Ricky Swallow, Reversed Pitcher 1, 2013. Patinated bronze, 10 × 6 × 7 1/2 in. (25.4 × 15.2 × 19.1 cm), unique. Collection of the artist. Photograph by Fredrik Nilsen
Ricky Swallow, Stair with Contents, 2013. Patinated bronze. Edition no. 1/1 + 1 AP, 22 × 35 × 22 in. (55.9 × 88.9 × 55.9 cm). Collection of the artist; courtesy Modern Art, London, and Darren Knight Gallery, Sydney
NARRTOR: Ricky Swallow makes cast bronze sculptures—a form that goes back to ancient times. But Swallow plays with the tradition, using readymade cardboard forms to cast the material. Ricky Swallow.
RICKYSWALLOW: Some of the cardboard forms, particularly the cardboard packing tubes, they come in different scales and they, again, they’re cut and combined. But certain scales of the tubes suggest certain domestic forms like a lamp or a pitcher or a cup, and I’ve utilized them in that way. But often, there’s other times where I’m trying to use the material in a way that’s maybe against what it’s suggesting or against the form that it wants to be initially. So some of the tubes are cut up to produce these kind of fan forms or curtain forms that are darted, sort of sections.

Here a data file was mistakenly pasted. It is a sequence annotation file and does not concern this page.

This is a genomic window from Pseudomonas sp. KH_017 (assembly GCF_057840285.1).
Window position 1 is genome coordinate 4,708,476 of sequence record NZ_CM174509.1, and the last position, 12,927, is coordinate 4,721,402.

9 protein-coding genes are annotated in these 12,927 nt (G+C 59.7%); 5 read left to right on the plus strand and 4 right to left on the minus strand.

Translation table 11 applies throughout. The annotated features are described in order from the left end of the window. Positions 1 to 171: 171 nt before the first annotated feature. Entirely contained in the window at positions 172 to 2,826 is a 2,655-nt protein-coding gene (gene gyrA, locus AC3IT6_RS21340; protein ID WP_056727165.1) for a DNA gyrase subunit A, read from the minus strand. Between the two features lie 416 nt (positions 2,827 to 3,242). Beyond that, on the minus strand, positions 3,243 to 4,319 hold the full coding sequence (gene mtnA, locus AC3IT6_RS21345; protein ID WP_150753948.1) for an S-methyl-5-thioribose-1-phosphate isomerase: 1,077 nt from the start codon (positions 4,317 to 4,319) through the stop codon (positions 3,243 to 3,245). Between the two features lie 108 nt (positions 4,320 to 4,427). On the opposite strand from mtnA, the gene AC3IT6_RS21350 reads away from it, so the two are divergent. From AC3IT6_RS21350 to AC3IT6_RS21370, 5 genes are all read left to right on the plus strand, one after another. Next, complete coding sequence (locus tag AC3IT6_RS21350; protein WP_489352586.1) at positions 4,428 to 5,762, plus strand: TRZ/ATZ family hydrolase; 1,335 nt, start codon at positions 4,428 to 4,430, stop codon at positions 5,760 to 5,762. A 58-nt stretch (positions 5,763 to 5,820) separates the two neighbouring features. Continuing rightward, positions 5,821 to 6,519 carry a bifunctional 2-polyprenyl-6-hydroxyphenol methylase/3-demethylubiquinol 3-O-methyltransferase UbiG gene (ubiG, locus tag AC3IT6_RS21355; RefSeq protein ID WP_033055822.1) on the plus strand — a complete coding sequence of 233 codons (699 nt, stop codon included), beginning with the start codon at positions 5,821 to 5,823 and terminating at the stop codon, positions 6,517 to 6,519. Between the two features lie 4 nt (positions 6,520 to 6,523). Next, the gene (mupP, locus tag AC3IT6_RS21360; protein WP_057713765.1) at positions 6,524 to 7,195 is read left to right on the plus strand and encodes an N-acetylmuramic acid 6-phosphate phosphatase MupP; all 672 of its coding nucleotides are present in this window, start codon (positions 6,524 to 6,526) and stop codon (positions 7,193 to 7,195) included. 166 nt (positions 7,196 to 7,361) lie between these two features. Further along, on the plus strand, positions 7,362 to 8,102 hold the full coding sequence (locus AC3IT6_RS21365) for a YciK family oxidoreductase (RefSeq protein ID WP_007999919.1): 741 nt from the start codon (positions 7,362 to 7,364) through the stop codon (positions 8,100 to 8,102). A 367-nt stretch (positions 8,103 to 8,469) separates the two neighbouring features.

NARRATOR: Most casts can be used over and over again, and bronze sculptures are often produced in editions. Swallow’s casts are unique—the molten bronze destroys the cardboard even as it takes on aspects of the cardboard’s form.
RICKYSWALLOW: There are ways to make these thing so they truly resemble cardboard. And that’s never my intention—like, it’s to use that material for its, for its texture and kind of everyday quality or its studio logic, if you like. But I’ve never made anything in this way and sort of left it at cardboard. So the preservation of it into bronze and into a more permanent state has always been a kind of objective from the outset.